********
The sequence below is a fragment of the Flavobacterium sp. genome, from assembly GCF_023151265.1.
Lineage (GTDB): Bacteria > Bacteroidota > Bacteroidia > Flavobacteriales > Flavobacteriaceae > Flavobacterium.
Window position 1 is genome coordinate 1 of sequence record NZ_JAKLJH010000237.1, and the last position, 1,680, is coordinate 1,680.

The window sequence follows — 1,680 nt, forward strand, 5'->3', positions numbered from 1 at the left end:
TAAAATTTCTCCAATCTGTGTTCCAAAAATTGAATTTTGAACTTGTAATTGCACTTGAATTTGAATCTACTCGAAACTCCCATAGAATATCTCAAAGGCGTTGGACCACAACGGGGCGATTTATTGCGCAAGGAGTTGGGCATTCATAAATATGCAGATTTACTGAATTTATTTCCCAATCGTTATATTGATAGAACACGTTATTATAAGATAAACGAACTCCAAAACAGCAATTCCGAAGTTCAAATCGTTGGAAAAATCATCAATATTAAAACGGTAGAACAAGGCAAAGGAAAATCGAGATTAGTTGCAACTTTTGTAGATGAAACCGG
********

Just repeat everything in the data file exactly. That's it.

The sequence below is a fragment of the Flavobacterium sp. genome, from assembly GCF_023151265.1.
Lineage (GTDB): Bacteria > Bacteroidota > Bacteroidia > Flavobacteriales > Flavobacteriaceae > Flavobacterium.
Window position 1 is genome coordinate 1 of sequence record NZ_JAKLJH010000237.1, and the last position, 1,680, is coordinate 1,680.

The window sequence follows — 1,680 nt, forward strand, 5'->3', positions numbered from 1 at the left end:
TAAAATTTCTCCAATCTGTGTTCCAAAAATTGAATTTTGAACTTGTAATTGCACTTGAATTTGAATCTACTCGAAACTCCCATAGAATATCTCAAAGGCGTTGGACCACAACGGGGCGATTTATTGCGCAAGGAGTTGGGCATTCATAAATATGCAGATTTACTGAATTTATTTCCCAATCGTTATATTGATAGAACACGTTATTATAAGATAAACGAACTCCAAAACAGCAATTCCGAAGTTCAAATCGTTGGAAAAATCATCAATATTAAAACGGTAGAACAAGGCAAAGGAAAATCGAGATTAGTTGCAACTTTTGTAGATGAAACCGG